Daily Revolt

June 01, 2007

Questions About that TB Case not Being Asked: Possible Cover Up

Incompetence or cover up:
A globe-trotting Atlanta lawyer with a dangerous strain of tuberculosis was allowed back into the U.S. by a border inspector who disregarded a computer warning to stop him and don protective gear, officials said Thursday. The inspector has been removed from border duty.

What are the odds that the case has nothing to do with his father-in-law:
His new father-in-law, Robert C. Cooksey, is a CDC microbiologist whose specialty is TB and other bacteria.

Cooksey would not comment on whether he reported his son-in-law to federal health authorities. Nor did the Centers for Disease Control and Prevention explain how the case came to their attention. However, Cooksey said that neither he nor his CDC laboratory was the source of his son-in-law's TB.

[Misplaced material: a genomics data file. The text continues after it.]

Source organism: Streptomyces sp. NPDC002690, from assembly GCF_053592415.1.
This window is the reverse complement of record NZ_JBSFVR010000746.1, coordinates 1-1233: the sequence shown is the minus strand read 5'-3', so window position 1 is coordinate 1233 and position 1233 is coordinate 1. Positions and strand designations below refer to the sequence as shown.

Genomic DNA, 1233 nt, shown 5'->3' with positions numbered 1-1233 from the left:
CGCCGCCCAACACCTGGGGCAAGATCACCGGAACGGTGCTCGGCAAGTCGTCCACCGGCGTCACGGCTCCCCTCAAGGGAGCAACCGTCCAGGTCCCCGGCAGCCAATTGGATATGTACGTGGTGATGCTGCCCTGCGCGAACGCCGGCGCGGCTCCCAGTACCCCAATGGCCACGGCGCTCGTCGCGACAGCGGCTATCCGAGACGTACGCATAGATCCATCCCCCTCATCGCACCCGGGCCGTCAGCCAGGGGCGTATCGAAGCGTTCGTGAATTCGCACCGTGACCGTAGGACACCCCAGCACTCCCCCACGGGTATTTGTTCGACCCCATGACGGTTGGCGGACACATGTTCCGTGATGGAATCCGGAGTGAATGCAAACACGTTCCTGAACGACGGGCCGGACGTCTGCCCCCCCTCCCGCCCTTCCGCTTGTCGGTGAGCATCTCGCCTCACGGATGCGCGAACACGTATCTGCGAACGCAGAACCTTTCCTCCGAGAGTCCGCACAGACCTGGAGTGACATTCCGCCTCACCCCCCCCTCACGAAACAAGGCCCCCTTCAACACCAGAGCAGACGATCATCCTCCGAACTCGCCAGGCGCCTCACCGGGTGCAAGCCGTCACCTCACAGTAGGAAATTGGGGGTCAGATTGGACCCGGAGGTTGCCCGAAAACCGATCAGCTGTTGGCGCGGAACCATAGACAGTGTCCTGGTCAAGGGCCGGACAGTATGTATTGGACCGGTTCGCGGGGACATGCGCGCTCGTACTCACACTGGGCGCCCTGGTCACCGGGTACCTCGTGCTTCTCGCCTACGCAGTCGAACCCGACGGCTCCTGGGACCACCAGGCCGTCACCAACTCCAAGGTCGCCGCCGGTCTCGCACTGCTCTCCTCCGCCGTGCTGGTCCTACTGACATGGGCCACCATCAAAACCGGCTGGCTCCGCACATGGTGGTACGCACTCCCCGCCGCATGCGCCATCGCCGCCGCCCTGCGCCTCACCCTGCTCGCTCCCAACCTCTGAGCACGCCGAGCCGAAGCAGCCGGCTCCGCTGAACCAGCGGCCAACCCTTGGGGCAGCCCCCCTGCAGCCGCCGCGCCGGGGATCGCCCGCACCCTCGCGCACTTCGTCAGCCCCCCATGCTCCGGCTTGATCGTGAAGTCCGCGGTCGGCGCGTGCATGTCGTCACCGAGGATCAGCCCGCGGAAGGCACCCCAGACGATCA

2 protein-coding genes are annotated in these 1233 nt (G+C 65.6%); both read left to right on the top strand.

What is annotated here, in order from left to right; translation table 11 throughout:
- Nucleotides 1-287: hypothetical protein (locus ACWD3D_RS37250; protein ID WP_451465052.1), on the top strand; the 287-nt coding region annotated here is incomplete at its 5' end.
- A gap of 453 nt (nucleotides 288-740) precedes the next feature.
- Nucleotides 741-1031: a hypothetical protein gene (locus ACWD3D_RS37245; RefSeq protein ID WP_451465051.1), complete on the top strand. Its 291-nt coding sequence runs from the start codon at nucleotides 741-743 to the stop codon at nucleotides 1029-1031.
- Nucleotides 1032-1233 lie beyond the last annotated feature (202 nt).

The press should start asking questions about whether somehow daddy passed the strain over to his son-in-law. As of yet, a cynical mainstream press has not become suspicious:
Speaker's father-in-law has worked at the CDC for 32 years and is in the Division of Tuberculosis Elimination, where he works with TB and other organisms. He has co-authored papers on diabetes, TB and other diseases.

"As part of my job, I am regularly tested for TB. I do not have TB, nor have I ever had TB," he said in a statement. "My son-in-law's TB did not originate from myself or the CDC's labs, which operate under the highest levels of biosecurity."

In a brief telephone interview with the AP, Cooksey said that he gave Speaker "fatherly advice" when he learned the young man had contracted the disease.

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